The Gothenburg Centre for Sustainable Development, Chalmers University of Technology, and the Observatory on Latin America (OLA) have partnered to implement the research study “Villa 20 and COVID-19: The benefits of building social capital in the informal settlements of Buenos Aires” from October to December 2020. The study complements OLA’s previous work undertaken in Buenos Aires, focusing on the localization and implementation of the Sustainable Development Goals and the New Urban Agenda, followed by the work regarding urban responses to Covid-19 in 2020.
According to city government statistics, the slum community of Villa 20 has notably experienced lower COVID-19 cases and deaths than other slum communities during 2020. A four-month comparative study of slums in Buenos Aires will look into understanding Villa 20’s positive outcome in the pandemic. Using comparative data about the physical features and social composition, the study will test the hypothesis that the social investment in a participatory process of slum upgrading proved to be an investment in building social capital in the slum that was essential in avoiding contagion from COVID-19 during the first several months. Social capital built from this participative process was crucial in facilitating community action and support by the Instituto de Vivienda de la Ciudad de Buenos Aires and other City Government agencies.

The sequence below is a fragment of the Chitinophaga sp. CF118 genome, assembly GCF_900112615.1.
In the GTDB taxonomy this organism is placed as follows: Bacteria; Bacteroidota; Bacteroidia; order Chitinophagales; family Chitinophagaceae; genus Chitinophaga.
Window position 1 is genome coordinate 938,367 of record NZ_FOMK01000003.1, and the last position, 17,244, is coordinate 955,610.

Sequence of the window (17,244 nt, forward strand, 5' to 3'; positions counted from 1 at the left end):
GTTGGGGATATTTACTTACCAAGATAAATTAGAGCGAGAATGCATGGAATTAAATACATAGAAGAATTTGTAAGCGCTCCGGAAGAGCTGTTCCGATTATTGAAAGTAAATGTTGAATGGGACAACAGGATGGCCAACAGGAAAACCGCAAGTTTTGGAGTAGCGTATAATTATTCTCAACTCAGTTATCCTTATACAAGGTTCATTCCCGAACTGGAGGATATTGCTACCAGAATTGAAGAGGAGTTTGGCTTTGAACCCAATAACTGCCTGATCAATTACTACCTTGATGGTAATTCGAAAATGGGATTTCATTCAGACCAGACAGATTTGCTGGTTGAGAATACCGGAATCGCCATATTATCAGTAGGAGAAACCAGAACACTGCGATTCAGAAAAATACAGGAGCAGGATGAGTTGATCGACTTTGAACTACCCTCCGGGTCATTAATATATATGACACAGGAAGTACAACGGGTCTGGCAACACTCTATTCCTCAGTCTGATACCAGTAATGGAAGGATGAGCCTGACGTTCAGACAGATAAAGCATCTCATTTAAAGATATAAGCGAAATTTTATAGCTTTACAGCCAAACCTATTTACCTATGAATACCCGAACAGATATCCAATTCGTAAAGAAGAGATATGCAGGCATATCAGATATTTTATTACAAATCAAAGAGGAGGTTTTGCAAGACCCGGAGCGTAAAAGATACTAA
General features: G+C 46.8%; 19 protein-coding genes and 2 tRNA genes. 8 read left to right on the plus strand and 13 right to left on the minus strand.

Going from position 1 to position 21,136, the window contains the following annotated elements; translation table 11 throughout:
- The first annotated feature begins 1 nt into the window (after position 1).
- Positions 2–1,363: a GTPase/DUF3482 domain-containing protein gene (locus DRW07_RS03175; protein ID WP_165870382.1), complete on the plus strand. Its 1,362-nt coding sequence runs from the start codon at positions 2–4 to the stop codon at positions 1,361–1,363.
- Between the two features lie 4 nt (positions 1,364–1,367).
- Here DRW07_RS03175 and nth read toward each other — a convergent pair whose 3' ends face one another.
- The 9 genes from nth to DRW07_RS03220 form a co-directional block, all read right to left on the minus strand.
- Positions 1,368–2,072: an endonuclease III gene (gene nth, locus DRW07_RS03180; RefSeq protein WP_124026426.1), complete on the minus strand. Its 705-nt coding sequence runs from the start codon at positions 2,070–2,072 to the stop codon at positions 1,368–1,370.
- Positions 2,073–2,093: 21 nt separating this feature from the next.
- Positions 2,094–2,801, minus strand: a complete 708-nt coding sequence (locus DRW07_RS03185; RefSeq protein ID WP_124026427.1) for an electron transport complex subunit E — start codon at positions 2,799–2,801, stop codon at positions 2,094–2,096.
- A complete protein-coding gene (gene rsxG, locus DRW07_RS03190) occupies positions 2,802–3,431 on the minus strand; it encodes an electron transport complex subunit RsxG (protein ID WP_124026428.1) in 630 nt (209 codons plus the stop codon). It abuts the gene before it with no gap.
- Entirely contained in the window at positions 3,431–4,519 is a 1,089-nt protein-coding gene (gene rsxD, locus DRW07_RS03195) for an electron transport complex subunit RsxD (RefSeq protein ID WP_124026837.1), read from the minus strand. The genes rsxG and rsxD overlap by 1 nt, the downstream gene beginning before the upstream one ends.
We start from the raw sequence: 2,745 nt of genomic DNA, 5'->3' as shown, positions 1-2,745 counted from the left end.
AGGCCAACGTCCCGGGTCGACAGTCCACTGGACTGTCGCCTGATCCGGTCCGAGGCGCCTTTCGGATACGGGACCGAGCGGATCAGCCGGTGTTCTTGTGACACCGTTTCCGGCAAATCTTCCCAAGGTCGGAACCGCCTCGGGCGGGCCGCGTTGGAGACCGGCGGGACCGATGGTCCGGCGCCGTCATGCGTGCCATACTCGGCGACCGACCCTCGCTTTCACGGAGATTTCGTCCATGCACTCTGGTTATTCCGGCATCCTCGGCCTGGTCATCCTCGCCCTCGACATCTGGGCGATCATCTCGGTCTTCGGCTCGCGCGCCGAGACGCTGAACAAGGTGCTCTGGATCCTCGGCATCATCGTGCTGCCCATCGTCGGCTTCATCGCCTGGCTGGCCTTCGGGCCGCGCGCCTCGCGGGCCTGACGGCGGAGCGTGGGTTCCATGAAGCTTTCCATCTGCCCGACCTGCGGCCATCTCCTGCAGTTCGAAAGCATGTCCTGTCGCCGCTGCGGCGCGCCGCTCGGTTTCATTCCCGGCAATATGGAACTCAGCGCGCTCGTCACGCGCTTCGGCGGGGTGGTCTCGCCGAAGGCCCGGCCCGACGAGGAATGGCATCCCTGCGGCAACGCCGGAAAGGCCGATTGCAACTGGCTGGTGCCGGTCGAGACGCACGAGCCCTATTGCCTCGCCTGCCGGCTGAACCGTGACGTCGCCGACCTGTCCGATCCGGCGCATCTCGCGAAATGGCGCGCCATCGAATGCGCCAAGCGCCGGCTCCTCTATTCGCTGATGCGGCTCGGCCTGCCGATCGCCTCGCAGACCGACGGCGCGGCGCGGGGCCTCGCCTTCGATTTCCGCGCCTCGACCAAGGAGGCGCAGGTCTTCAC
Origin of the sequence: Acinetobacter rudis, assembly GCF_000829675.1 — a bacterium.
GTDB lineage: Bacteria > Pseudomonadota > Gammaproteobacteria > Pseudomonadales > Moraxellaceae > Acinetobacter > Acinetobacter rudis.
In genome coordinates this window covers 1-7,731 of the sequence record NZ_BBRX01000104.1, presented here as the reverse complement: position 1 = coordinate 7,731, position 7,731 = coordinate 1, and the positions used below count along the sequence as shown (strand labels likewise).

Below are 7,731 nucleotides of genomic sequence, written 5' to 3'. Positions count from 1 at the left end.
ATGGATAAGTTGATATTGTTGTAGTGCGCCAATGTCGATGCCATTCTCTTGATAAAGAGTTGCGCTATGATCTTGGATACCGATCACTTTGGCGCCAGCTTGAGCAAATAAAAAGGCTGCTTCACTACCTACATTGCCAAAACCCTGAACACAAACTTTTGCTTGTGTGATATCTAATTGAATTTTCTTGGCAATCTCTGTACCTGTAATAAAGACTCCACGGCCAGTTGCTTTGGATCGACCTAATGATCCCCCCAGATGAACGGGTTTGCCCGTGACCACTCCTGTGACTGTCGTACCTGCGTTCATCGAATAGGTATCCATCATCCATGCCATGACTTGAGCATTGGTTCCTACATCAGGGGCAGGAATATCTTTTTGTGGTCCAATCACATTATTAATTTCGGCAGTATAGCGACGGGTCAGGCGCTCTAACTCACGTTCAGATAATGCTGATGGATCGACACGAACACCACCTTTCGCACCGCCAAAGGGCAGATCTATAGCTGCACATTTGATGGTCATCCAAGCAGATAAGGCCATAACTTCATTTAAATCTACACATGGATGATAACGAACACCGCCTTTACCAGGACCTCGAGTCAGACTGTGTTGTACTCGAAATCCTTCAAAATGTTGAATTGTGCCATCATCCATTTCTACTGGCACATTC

This process of building capital can also be understood as the convergence of progressing towards some of the SDGs at the neighborhood scale, thus supporting the argument that the real sustainable benefits from investment in the SDGs as a whole are social and institutional for communities and not simply material benefits for individuals and their families.
A report of the main findings and analysis will be available by February, 2021.
Announcement, Community Participation, Covid19, Habitat III, Identity, Inequity, NUA, Public Management, Public Policy, Research, SDGs, Urban Inequity, Urban Practice